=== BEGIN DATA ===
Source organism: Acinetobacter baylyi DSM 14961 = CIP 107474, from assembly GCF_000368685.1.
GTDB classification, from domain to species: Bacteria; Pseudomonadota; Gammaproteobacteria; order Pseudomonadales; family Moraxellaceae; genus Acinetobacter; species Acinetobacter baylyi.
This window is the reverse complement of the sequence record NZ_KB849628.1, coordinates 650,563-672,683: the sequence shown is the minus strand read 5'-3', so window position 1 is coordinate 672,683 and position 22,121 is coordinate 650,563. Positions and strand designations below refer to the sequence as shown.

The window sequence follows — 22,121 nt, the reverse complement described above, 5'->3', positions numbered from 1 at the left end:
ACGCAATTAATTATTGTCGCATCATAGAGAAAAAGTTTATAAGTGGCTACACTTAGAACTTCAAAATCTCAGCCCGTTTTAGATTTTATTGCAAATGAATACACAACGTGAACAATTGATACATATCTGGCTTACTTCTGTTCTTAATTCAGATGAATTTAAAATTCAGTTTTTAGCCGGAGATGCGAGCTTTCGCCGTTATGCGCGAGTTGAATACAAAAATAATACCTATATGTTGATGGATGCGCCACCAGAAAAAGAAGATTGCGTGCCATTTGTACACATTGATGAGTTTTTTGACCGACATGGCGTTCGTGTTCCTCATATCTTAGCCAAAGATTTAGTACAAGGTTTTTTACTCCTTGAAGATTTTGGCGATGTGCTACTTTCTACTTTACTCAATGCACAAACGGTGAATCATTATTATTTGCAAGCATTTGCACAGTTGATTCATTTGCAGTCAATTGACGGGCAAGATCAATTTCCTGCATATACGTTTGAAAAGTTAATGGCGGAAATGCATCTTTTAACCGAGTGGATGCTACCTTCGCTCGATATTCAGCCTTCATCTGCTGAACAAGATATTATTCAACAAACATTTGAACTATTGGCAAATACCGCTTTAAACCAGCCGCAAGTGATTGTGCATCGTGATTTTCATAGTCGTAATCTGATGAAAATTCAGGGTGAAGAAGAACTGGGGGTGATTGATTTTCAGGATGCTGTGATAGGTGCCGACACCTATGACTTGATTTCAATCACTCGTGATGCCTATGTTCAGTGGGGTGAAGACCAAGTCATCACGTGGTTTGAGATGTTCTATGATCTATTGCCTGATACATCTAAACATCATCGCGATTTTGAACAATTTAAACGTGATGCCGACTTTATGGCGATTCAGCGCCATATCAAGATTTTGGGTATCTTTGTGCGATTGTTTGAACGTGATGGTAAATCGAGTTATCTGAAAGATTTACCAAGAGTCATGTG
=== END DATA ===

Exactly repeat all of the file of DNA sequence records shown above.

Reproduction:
Source organism: Acinetobacter baylyi DSM 14961 = CIP 107474, from assembly GCF_000368685.1.
GTDB classification, from domain to species: Bacteria; Pseudomonadota; Gammaproteobacteria; order Pseudomonadales; family Moraxellaceae; genus Acinetobacter; species Acinetobacter baylyi.
This window is the reverse complement of the sequence record NZ_KB849628.1, coordinates 650,563-672,683: the sequence shown is the minus strand read 5'-3', so window position 1 is coordinate 672,683 and position 22,121 is coordinate 650,563. Positions and strand designations below refer to the sequence as shown.

The window sequence follows — 22,121 nt, the reverse complement described above, 5'->3', positions numbered from 1 at the left end:
ACGCAATTAATTATTGTCGCATCATAGAGAAAAAGTTTATAAGTGGCTACACTTAGAACTTCAAAATCTCAGCCCGTTTTAGATTTTATTGCAAATGAATACACAACGTGAACAATTGATACATATCTGGCTTACTTCTGTTCTTAATTCAGATGAATTTAAAATTCAGTTTTTAGCCGGAGATGCGAGCTTTCGCCGTTATGCGCGAGTTGAATACAAAAATAATACCTATATGTTGATGGATGCGCCACCAGAAAAAGAAGATTGCGTGCCATTTGTACACATTGATGAGTTTTTTGACCGACATGGCGTTCGTGTTCCTCATATCTTAGCCAAAGATTTAGTACAAGGTTTTTTACTCCTTGAAGATTTTGGCGATGTGCTACTTTCTACTTTACTCAATGCACAAACGGTGAATCATTATTATTTGCAAGCATTTGCACAGTTGATTCATTTGCAGTCAATTGACGGGCAAGATCAATTTCCTGCATATACGTTTGAAAAGTTAATGGCGGAAATGCATCTTTTAACCGAGTGGATGCTACCTTCGCTCGATATTCAGCCTTCATCTGCTGAACAAGATATTATTCAACAAACATTTGAACTATTGGCAAATACCGCTTTAAACCAGCCGCAAGTGATTGTGCATCGTGATTTTCATAGTCGTAATCTGATGAAAATTCAGGGTGAAGAAGAACTGGGGGTGATTGATTTTCAGGATGCTGTGATAGGTGCCGACACCTATGACTTGATTTCAATCACTCGTGATGCCTATGTTCAGTGGGGTGAAGACCAAGTCATCACGTGGTTTGAGATGTTCTATGATCTATTGCCTGATACATCTAAACATCATCGCGATTTTGAACAATTTAAACGTGATGCCGACTTTATGGCGATTCAGCGCCATATCAAGATTTTGGGTATCTTTGTGCGATTGTTTGAACGTGATGGTAAATCGAGTTATCTGAAAGATTTACCAAGAGTCATGTG